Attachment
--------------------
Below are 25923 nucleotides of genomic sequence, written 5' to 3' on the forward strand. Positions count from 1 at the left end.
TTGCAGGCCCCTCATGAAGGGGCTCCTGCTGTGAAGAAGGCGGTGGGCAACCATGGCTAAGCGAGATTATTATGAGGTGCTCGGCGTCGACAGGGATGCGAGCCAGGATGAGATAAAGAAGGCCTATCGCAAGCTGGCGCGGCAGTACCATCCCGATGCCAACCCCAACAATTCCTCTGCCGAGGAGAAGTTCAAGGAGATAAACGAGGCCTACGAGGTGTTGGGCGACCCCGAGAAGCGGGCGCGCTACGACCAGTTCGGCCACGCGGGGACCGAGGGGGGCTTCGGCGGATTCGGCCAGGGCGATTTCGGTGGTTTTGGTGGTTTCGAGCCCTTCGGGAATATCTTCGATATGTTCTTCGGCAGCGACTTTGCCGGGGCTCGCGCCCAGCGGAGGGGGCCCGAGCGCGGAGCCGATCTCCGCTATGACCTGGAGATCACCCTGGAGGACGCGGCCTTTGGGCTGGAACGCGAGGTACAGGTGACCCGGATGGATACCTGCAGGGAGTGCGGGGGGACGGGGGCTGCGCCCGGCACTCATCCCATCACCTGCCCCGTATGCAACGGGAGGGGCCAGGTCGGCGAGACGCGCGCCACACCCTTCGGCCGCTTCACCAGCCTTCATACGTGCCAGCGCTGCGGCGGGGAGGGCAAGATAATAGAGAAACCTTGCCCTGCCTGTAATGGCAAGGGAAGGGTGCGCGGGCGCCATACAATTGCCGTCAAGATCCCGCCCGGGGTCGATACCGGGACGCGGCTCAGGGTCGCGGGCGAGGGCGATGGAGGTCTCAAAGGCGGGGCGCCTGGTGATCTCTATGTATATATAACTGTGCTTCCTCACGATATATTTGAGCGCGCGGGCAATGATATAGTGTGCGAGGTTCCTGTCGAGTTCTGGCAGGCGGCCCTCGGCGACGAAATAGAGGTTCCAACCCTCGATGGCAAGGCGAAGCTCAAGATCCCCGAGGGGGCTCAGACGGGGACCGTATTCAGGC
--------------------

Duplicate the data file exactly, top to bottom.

Below are 25923 nucleotides of genomic sequence, written 5' to 3' on the forward strand. Positions count from 1 at the left end.
TTGCAGGCCCCTCATGAAGGGGCTCCTGCTGTGAAGAAGGCGGTGGGCAACCATGGCTAAGCGAGATTATTATGAGGTGCTCGGCGTCGACAGGGATGCGAGCCAGGATGAGATAAAGAAGGCCTATCGCAAGCTGGCGCGGCAGTACCATCCCGATGCCAACCCCAACAATTCCTCTGCCGAGGAGAAGTTCAAGGAGATAAACGAGGCCTACGAGGTGTTGGGCGACCCCGAGAAGCGGGCGCGCTACGACCAGTTCGGCCACGCGGGGACCGAGGGGGGCTTCGGCGGATTCGGCCAGGGCGATTTCGGTGGTTTTGGTGGTTTCGAGCCCTTCGGGAATATCTTCGATATGTTCTTCGGCAGCGACTTTGCCGGGGCTCGCGCCCAGCGGAGGGGGCCCGAGCGCGGAGCCGATCTCCGCTATGACCTGGAGATCACCCTGGAGGACGCGGCCTTTGGGCTGGAACGCGAGGTACAGGTGACCCGGATGGATACCTGCAGGGAGTGCGGGGGGACGGGGGCTGCGCCCGGCACTCATCCCATCACCTGCCCCGTATGCAACGGGAGGGGCCAGGTCGGCGAGACGCGCGCCACACCCTTCGGCCGCTTCACCAGCCTTCATACGTGCCAGCGCTGCGGCGGGGAGGGCAAGATAATAGAGAAACCTTGCCCTGCCTGTAATGGCAAGGGAAGGGTGCGCGGGCGCCATACAATTGCCGTCAAGATCCCGCCCGGGGTCGATACCGGGACGCGGCTCAGGGTCGCGGGCGAGGGCGATGGAGGTCTCAAAGGCGGGGCGCCTGGTGATCTCTATGTATATATAACTGTGCTTCCTCACGATATATTTGAGCGCGCGGGCAATGATATAGTGTGCGAGGTTCCTGTCGAGTTCTGGCAGGCGGCCCTCGGCGACGAAATAGAGGTTCCAACCCTCGATGGCAAGGCGAAGCTCAAGATCCCCGAGGGGGCTCAGACGGGGACCGTATTCAGGC